But as we've seen ironically enough with Real Madrid, such splurging has consequences, as Barcelona themselves should know! Rightly enough given their previously reported dire straits, the spotlight has rightly turned on just how they're able to do so, as it did with Real, and sales of comparative flop signings of the calibre of Philipe Countinho, himself recruited from Liverpool for a mind- blowing fee, tell only half the story.


The other is firmly rooted off the pitch- deals to sell 25 per cent of future television rights and 49 per cent of the club's merchandising operation. These alone were expected to rake in between 510-595 million Euros.


It could be said that in spending at least some of that cash on sanctioning the Lewandowski and Raphinha moves he's already gone against one of his own key pledges, to invest in the famed La Masia academy and by extension the players it produces-


"What can guarantee the club's future is La Masia: we'll present a project with a new methodology to make La Masia a centre of excellence central to our focus."


Which in itself is potentially a costly mistake to risk making, as Real Madrid and their own head honcho Florentino Perez have shown in the past, a Zidanes y Pavons policy slowly eroding to make way for more Zidanes and squeeze the Pavons out!


Surely, though, this would not be allowed to pass at the Nou Camp, Xavi himself having come through the system at the same time as another of his predecessors as manager and indeed a former team mate in his playing days. Pep Guardiola arguably currently doing a better job of spreading a style of play rooted in the Barcelona- honed teachings of Johan Cruyff with Manchester City than those charged with playing on his old stomping ground. A memory no doubt as fresh in the minds of those who witnessed it as the end result of Laporta's heady promises in the early days of his first tilt at the highest office in the Nou Camp.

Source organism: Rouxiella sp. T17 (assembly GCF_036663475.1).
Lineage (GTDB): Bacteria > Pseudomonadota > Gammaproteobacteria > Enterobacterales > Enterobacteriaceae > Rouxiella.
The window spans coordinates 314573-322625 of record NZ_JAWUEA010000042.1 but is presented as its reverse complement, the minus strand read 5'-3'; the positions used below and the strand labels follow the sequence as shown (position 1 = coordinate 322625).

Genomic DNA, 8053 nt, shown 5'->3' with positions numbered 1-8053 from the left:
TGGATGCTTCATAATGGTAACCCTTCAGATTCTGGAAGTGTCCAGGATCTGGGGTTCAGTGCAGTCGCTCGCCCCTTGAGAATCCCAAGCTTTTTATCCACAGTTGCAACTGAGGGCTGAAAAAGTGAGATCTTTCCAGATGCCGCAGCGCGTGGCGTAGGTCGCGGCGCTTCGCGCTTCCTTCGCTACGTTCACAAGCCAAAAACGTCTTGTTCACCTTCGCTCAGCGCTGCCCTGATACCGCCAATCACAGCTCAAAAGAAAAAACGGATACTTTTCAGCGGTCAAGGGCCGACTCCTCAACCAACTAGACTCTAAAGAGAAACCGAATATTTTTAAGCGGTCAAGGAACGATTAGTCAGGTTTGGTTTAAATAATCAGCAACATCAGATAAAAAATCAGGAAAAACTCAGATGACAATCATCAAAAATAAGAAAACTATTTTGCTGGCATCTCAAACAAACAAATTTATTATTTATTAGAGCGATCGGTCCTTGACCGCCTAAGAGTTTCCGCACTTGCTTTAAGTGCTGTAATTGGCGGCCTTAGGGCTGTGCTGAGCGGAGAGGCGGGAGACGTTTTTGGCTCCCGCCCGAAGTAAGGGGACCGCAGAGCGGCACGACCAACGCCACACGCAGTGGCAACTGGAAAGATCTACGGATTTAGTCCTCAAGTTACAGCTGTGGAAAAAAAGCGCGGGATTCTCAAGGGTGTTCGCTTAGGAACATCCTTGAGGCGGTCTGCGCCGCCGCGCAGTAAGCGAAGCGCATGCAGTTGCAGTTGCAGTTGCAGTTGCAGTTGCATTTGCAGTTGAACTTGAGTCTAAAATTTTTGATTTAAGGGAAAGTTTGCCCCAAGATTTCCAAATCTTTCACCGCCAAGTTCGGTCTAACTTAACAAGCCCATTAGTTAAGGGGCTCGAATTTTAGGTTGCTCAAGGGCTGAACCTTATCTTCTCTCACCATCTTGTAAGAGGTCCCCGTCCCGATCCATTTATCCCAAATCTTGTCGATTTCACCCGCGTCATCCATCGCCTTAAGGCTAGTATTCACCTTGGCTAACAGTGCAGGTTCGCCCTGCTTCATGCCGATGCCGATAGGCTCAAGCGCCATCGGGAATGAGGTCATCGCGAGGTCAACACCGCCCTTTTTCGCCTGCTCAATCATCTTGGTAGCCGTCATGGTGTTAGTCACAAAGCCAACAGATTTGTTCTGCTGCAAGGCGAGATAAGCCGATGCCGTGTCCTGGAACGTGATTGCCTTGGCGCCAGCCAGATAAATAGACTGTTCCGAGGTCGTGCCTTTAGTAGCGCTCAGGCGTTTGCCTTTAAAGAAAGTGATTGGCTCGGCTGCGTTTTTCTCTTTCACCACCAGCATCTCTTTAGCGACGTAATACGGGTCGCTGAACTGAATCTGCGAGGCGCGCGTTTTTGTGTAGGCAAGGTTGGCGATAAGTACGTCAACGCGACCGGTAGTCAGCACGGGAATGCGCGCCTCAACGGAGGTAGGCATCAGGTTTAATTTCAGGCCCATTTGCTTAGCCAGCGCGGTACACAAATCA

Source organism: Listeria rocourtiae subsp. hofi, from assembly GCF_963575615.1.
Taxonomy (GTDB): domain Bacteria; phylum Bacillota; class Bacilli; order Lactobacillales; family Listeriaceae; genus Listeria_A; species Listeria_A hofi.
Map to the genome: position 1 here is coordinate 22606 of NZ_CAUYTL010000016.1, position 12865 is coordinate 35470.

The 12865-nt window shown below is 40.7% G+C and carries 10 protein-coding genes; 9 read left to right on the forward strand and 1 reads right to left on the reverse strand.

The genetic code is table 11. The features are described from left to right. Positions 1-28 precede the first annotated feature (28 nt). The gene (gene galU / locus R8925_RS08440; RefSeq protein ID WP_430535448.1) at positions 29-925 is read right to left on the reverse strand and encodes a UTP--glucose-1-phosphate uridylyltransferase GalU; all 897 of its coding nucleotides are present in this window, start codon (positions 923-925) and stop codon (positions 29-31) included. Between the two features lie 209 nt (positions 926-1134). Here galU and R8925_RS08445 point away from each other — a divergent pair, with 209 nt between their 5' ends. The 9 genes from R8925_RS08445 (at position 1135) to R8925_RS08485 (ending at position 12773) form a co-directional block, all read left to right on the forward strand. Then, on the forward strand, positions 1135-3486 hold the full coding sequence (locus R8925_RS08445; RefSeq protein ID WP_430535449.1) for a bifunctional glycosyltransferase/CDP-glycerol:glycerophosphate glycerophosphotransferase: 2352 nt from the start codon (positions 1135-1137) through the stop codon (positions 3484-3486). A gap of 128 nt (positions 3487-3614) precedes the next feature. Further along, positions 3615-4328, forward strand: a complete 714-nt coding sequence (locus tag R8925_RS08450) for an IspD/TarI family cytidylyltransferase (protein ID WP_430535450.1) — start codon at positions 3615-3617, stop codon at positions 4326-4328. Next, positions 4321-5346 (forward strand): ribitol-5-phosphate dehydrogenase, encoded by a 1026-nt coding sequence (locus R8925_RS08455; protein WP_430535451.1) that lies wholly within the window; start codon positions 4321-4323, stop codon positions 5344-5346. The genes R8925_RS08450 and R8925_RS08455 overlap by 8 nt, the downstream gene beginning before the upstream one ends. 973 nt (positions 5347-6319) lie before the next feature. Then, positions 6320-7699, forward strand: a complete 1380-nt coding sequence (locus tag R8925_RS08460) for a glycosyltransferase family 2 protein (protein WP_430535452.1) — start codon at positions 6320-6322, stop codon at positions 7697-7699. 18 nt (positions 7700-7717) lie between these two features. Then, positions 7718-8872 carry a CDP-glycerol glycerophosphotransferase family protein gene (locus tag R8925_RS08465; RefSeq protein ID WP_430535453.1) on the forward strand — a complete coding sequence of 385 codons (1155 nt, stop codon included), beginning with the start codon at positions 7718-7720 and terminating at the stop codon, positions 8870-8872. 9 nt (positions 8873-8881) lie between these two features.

The one thing they surely can't afford to lose, untouchable by even money, is their own identity, of which tiki- taka was a key plank. Some may feel that their identity is compromised enough by taking on paying front of shirt sponsors over the last decade, the recently inked deal with Spotify the latest after first Qatar Airways and then Rakuten helped themselves to a little reflected glory after years of no such thing even being remotely entertained by the Barca hierarchy...


What price the soul of a club though- surely the very thing that first drew in followers such as myself, Catalan or otherwise? While Raphinha may prove himself every bit as good as the two Ronnies who came before him, after taking a little of the stardust and indeed pressure that comes with that off Kalvin Phillips in West Yorkshire. His goal against Brentford on the last day of last season helped save Leeds from relegation, not a bad last act before exiting Elland Road stage left. Meanwhile, “Lewy” will no doubt relish testing himself against La Liga's defences and probably carry on hitting the back of the onion bag with staggering regularity. There's every chance it may feel a little hollow to some- and if that comes to pass it'll prove a crying shame should the same mistakes which so nearly took Barca to the brink of the wall be repeated, Laporta is not exactly a man known for his patience!